Our bodies are wired to cope with stress by shutting down all non-essential bodily functions so your body and brain can focus on survival. This state is referred to as the stress response. It’s when your sympathetic nervous system takes over.
That’s very helpful when you’re facing acute, life-threatening stress, such as being in a serious car accident or when you’re facing an armed attacker who wants your money. It’s less helpful when you live in a constant source of low-level stress.
Because one of the primary functions your body shuts down when you’re in a state of stress is digestion. So if you eat at your desk, or eat quickly between appointments, or eat under any kind of pressure, you’re working against your own biology.
Your digestive system is maximally effective when your body is relaxed. That’s why you can sometimes go on vacation, eat more than you usually do, and not gain weight. It’s because, while relaxed, you digested your food more efficiently.
Losing weight is harder when you’re living in a state of constant, low-level stress and anxiety. The same switch that turns the stress response on, turns off digestion. In fact, a good percentage of reflux (GERD) comes from eating under stress and eating too fast.
Additionally, under stress, your body produces insulin and cortisol, hormones that make it harder to lose weight. The hormone cortisol, for example, which is produced when you’re under stress, has the effect of desensitizing your pleasure receptors. So when we eat under stress (or when we’re feeling guilty), we actually need more food to be able to derive any pleasure from it. That’s one reason why we overeat foods that we feel guilty about eating in the first place. It’s not a willpower issue. It’s a biology issue.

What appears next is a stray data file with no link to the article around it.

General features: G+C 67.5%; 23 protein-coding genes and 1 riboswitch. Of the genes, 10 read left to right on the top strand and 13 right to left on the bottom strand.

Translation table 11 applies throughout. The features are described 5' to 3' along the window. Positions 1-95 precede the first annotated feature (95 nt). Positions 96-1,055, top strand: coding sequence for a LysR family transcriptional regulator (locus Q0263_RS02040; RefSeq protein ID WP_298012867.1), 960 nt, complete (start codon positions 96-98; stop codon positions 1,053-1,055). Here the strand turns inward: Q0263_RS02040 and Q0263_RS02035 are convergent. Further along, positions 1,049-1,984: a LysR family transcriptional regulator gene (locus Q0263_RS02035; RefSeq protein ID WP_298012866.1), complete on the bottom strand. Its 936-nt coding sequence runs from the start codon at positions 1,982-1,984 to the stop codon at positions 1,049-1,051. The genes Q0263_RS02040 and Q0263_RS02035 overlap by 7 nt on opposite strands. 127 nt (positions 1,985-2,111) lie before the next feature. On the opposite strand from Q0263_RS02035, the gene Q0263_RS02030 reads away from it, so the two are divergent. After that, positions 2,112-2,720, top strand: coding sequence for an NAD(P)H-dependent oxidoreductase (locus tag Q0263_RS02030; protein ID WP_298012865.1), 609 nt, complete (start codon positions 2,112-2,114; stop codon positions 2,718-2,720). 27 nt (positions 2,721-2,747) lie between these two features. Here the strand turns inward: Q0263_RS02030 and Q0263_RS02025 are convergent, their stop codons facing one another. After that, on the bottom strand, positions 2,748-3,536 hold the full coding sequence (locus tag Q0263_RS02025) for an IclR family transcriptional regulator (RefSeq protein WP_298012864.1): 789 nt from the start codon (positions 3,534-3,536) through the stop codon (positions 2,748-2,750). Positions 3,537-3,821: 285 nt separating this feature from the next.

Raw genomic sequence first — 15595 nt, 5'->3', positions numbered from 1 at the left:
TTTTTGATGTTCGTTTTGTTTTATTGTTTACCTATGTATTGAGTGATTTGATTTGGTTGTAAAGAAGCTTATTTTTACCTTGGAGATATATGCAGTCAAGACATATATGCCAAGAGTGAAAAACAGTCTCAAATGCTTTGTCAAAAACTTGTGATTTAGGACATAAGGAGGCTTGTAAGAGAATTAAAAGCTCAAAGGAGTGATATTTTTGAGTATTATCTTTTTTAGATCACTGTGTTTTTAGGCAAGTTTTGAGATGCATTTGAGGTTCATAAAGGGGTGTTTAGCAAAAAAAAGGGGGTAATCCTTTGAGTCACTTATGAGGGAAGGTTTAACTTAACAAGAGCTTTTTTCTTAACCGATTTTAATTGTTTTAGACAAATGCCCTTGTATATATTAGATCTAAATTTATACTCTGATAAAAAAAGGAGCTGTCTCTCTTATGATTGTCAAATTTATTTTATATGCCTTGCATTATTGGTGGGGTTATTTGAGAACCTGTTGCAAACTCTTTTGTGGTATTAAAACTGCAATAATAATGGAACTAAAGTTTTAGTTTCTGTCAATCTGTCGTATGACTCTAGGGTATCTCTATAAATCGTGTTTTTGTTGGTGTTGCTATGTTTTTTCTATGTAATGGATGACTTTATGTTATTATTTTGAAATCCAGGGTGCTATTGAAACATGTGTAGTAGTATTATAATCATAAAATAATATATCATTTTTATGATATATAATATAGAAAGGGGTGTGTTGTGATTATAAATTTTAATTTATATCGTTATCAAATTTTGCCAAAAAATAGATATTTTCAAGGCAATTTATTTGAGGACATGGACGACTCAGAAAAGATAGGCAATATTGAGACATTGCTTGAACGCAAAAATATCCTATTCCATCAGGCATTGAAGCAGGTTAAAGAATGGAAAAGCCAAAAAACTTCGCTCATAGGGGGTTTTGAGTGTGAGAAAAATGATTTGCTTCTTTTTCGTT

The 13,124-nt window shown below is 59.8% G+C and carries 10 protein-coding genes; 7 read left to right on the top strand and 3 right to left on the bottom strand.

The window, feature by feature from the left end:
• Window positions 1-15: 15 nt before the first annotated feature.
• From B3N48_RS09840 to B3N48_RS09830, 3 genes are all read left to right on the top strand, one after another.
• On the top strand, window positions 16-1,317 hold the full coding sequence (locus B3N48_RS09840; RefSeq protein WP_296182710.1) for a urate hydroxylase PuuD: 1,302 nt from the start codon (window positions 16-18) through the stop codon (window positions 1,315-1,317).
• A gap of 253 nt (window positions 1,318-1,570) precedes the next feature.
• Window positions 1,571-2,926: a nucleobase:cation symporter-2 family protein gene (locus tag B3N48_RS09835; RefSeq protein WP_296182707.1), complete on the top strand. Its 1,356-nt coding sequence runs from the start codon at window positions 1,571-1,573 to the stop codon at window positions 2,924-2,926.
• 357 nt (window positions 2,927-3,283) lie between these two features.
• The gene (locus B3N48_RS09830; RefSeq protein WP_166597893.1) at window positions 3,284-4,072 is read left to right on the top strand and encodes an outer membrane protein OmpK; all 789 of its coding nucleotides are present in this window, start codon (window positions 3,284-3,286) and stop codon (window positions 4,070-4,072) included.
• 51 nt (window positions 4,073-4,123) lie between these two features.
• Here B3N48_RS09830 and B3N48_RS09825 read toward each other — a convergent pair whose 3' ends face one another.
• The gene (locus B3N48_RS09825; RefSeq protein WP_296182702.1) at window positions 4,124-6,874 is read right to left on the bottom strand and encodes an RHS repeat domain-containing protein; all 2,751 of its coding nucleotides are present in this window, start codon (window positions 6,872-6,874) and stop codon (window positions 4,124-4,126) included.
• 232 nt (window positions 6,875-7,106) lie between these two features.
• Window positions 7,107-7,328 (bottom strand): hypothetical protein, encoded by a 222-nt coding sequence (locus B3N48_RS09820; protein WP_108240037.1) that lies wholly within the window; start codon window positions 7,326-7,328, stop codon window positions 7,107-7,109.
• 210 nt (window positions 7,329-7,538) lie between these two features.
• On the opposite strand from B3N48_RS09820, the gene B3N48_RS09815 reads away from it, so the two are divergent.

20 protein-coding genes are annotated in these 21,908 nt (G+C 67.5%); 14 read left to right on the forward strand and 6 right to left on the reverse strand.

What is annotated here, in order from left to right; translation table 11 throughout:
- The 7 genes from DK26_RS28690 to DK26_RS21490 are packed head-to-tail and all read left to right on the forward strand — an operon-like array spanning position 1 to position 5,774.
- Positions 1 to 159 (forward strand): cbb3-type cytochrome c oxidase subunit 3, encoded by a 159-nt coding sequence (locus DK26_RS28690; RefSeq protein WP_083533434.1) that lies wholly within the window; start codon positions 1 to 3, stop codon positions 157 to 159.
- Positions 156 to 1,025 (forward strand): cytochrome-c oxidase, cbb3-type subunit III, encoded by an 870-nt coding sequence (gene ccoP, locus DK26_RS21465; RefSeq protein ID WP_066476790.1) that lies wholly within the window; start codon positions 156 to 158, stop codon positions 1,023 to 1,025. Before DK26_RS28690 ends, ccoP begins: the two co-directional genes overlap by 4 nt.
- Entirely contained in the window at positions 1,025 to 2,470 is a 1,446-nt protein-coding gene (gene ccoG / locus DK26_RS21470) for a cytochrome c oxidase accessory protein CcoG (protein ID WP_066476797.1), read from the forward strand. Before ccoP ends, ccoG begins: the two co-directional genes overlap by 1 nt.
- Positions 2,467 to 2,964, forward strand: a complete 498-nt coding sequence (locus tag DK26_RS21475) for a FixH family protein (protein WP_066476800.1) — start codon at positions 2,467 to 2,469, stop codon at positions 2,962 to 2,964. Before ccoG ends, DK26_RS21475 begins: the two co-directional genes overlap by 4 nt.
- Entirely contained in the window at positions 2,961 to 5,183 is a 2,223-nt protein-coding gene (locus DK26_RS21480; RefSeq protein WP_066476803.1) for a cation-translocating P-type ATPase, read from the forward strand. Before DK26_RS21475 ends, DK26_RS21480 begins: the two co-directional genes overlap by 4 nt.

In summary, there are a number of mind sets that are counterproductive to efficient metabolism and calorie-burning. If you’re eating quickly, feeling guilty about what you’re eating, trying to fight your appetite or if you’re distracted and checked out when you’re eating, you’re likely eating while your body’s digestive powers are compromised. Thus, you’re working against your own biology.
In my next post, I’ll talk more about some of the things that contribute to improving your body’s ability to digest your food and burn calories.
Rebeca Espinoza writes about health, fitness and weight loss for Spatz Medical, makers of the Spatz3 Adjustable Gastric Balloon. You can find her on Google+ or at firstname.lastname@example.org. Like the Spatz3 Adjustable Gastric Balloon page on Facebook or follow us on Pinterest for healthy eating tips, inspiring quotes, videos and photos and more.